1.29.2009

Now We're Talking: Peered Data Portability

Excellent, excellent new post by Data Portability Workgroup founder, Chris Saad on the future of data portability and why Open Standards is only the means, and not the focal-point end. Essentially, as Saad points out, what we conceive of as data portability right now through Facebook Connect (data portability on training wheels) is a hub-and-spoke model that ultimately puts the power and control over the accessibility of one's data in centralized, commercialized hands. As Chris explains:

"The problem, however, is that it (the hub-and-spoke model, i.e. Facebook Connect) has a central point of control, failure and commercialization. A monopoly, or market confusion, is inevitable. At the very least this model leads to reduced innovation along the connections. Can you imagine if there was only one Web server? One FTP server? One Email server? Companies like Google would have certainly never been allowed to exist. They might have been sued by the Acme Web Server company early in their life much like Power.com is being sued by Facebook today."


Now, my argument is that this centralized data portability might be a necessary baby step, for now, while consumers as a whole (and not just the early-adopter dp-geek few) become used to the idea of accessing their data (files, pictures, friend connections, etc) from various touch points across the Web (help them get over the potential "creepy" factor)...but ultimately, this is not the open, socially contextual (and ultimately semantic) Web we all envision and hope for.

However, as Saad illustrates for us below, the end goal is of course a decentralized social graph, accessible on and from any application or vendor that a user may so choose...and that this "Peered Data Portability" model is most analogous to the internet itself. Indeed, as we say here at Socialized, that data portability will become embedded into the very fabric of the Web itself is precisely what we mean by "the Web IS social." And Peered Data Portability would actualize this in a most fundamental and intrinsic way.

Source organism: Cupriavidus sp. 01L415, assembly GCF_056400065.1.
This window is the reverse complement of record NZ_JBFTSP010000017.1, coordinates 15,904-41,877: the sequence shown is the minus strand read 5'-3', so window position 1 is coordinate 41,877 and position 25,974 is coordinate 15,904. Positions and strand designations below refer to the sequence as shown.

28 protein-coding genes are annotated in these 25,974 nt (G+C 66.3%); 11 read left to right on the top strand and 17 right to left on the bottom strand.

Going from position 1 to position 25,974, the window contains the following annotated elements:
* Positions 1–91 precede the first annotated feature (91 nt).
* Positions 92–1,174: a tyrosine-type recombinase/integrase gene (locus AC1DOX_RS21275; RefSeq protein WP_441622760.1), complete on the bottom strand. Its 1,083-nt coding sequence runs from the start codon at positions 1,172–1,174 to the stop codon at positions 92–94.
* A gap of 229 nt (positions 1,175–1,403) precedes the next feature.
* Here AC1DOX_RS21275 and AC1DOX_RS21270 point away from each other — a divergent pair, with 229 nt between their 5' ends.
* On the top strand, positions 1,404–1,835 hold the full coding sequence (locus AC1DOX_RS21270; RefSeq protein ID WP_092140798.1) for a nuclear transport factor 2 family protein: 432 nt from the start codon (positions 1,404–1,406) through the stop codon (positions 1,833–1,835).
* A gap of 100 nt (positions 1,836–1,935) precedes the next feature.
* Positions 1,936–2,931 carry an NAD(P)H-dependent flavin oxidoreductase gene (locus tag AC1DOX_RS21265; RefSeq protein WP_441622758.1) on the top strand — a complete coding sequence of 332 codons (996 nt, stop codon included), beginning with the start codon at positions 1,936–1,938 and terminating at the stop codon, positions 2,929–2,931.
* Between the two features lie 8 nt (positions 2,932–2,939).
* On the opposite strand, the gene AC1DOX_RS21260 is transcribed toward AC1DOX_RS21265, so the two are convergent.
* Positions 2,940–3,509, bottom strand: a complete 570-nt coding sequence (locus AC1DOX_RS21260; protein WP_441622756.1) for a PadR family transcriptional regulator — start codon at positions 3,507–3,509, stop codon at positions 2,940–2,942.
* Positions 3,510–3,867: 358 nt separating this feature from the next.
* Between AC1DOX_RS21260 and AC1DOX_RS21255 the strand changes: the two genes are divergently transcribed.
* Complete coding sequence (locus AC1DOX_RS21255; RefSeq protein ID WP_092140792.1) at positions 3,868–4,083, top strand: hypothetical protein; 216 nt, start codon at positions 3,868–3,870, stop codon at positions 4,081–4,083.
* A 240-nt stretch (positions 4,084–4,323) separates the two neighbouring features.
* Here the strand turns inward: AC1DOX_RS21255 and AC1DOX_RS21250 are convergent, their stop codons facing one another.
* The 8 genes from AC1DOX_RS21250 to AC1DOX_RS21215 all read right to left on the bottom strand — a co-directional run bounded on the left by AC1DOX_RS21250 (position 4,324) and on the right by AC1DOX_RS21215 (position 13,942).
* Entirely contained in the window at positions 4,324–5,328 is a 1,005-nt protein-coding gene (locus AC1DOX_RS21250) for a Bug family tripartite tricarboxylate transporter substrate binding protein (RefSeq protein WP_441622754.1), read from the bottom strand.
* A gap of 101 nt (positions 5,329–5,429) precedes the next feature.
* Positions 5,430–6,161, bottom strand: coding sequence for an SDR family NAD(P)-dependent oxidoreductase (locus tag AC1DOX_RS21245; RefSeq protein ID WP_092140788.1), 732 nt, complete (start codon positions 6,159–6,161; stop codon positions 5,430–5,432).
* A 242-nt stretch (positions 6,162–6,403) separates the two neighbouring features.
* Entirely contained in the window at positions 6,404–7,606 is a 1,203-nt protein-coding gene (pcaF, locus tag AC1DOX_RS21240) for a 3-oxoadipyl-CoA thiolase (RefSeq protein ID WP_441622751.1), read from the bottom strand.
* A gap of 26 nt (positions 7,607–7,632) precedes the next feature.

4 comments:

bryanf said...

I'm less concerned about the market consequences of a central authentication authority and much more concerned with the technical ramifications. In particular, it introduces a single point of failure, so if Facebook is down you can't login to any other sites. Also, it introduces a single point of compromise, so if Facebook's authentication system is ever compromised the Bad People will have access to all your accounts everywhere.

I don't have sufficient trust in Facebook's stability and security to rely on them for accessing other sites.

alisa leonard-hansen said...

@bryanf yep, you make a good point...and ultimately, those technical ramifications would in turn affect the market

Chris said...

Thanks for the great write up :)

davidgillespie said...

While we're all hanging for our future and want it yesterday, I believe what Facebook has in short term advantage it will not maintain over the long haul, purely because the structure of its model is diametrically opposed to the way the web functions at its core.

There's a great video I saw...hmm...where...here --> http://etchgroup.com/?p=149 which goes through the history of the development of the web. The pic of Facebook at the center of DP above looks alot like the web does in these videos (in the 60's...).

Say it with me: open beats closed.